AKMS


#16

This happens along most of our coast from time to time.


#17

It seems so crazy to be dumping all that ordnance & ammo. Why not just hang onto it in a warehouse for potential future use? Or to at least use the components from it all? If we had hung onto all the WWII Japanese ordnance at our bases in Japan we could have given it to the South Koreans less than 10 years later, or to the South Vietnamese 20 years later (for example). Maybe they could have put some of it to good use… Then of course there’s the environmental issue of mercury in the ocean - geesh!


#18

Matt

Follow the money. After WWII the US cut up, dumped, buried, or otherwise destroyed millions of dollars worth of arms, ammunition, and equipment. If even a small part of this stuff had found its way into the market it would have financially ruined businesses engaged in manufacturing and selling new products. Such practices continue to this day. I’m not knocking it in any way. It’s called capitalism.

Ray


#19

Matt, storing ammunition one is not really in need of and in particular with expired shelf life is causing quite high expenses, requires storage facilities, work shops and also specialized personnel. Not to forget that you would need to keep the weapons for these munitions as well causing an own sting of costs.
If everything would be kept the whole country would be littered with old junk that would eat the money being required elsewhere.
So in fact it is easier to take the money you would spend on storage of old crap and buy sophisticated weapons instead.


#20

Plenty of good and true comments here BUT keep in mind that the immediate problem was DISARMING THE ENEMY. THAT MEANT PUTTING THEIR WEAPONS WHERE THEY COULD NOT GET ACCESS TO THEM.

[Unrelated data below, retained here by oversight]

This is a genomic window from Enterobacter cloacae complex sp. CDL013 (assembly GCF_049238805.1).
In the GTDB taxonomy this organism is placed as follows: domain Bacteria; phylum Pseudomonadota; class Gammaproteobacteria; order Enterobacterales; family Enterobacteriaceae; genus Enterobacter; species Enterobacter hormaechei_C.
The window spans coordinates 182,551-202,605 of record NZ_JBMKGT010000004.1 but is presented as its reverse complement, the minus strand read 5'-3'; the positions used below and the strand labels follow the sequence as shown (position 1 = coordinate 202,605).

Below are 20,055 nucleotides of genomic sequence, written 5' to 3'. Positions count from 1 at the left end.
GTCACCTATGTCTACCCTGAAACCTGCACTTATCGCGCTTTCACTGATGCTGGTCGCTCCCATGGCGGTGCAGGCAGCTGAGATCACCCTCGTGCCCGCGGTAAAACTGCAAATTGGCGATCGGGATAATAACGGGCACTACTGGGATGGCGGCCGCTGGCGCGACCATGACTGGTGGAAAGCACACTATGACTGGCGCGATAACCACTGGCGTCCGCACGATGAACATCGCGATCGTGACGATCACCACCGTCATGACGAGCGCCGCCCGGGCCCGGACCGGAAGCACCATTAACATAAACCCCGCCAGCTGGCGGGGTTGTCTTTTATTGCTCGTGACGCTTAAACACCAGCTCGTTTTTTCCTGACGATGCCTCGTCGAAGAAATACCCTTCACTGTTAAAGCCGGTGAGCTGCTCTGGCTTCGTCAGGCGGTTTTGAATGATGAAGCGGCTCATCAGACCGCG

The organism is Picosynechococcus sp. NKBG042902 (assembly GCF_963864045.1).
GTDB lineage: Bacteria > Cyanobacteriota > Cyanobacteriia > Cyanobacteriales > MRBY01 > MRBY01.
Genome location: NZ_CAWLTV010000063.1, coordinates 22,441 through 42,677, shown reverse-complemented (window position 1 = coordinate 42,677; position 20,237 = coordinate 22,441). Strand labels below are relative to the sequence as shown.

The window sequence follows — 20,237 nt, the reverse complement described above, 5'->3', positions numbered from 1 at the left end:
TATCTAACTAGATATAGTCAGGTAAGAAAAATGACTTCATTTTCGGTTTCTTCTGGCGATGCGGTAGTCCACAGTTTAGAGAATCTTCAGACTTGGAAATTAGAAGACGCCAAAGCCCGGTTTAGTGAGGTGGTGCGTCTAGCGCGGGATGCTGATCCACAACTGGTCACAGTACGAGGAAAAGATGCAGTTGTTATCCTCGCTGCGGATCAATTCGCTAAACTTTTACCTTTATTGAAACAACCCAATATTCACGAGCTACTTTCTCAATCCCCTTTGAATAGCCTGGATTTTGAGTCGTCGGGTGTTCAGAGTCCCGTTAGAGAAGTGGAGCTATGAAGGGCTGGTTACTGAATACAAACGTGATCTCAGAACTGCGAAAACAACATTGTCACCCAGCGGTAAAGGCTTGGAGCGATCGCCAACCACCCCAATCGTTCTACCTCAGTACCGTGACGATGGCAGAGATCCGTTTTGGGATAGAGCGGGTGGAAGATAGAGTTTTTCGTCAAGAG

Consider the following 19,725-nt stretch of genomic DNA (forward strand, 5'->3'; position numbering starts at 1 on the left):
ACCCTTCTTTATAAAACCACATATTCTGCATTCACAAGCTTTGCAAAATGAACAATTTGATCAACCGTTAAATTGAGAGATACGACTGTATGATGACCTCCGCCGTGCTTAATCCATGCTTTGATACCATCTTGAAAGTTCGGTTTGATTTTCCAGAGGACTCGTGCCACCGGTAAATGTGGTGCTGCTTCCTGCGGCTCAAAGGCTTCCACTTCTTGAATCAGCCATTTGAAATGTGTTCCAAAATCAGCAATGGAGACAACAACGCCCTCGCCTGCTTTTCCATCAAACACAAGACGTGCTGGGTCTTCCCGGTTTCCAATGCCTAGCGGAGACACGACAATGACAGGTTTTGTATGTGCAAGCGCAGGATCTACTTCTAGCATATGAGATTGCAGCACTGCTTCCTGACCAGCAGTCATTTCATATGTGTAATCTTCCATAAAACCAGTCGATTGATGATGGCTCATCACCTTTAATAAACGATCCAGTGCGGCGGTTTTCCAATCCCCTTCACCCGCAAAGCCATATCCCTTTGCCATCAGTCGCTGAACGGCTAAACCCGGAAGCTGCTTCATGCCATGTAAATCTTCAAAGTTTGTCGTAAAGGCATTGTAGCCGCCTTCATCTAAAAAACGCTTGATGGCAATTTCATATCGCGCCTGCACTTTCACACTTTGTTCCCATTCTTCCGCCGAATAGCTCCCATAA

In mainland Japan, for instance, the Japanese military reported only about half of their weapons stocks to the inspectors. WHY ? Mistakes? ( possibly).

The Emperors own guards attempted to kidnap him so that he could not broadcast the surrender message to the people.

WHY ?

BUSHIDO !

We look back at this time with the benefit of knowing what happened. Those at the time knew one thing clearly;

this fellow who just laid down his gun wanted to and would have killed me a moment ago. He changed his mind. What if he changes his mind AGAIN!

Basic POLICE training: get the weapon out of the way.

Lots of the Japanese and German ordnance was turned over to other countries to use and was used. The story of what happened in China and Southeast Asia is extremely complicated and many sides were fighting each other with Japanese weapons and sometime with Japanese soldiers who were left in place under arms to maintain order.

There are stories of Marines killed in China defending surrendered Japanese troops from the Chinese who had PLENTY of reason to want their heads.

PACIFICATION of Japan and Germany was a LOOOOOOOOONG process and hoards of weapons were and are still being found.

Recently a huge hoard was found in Okinawa under a restaurant. All this from WW2. Google it.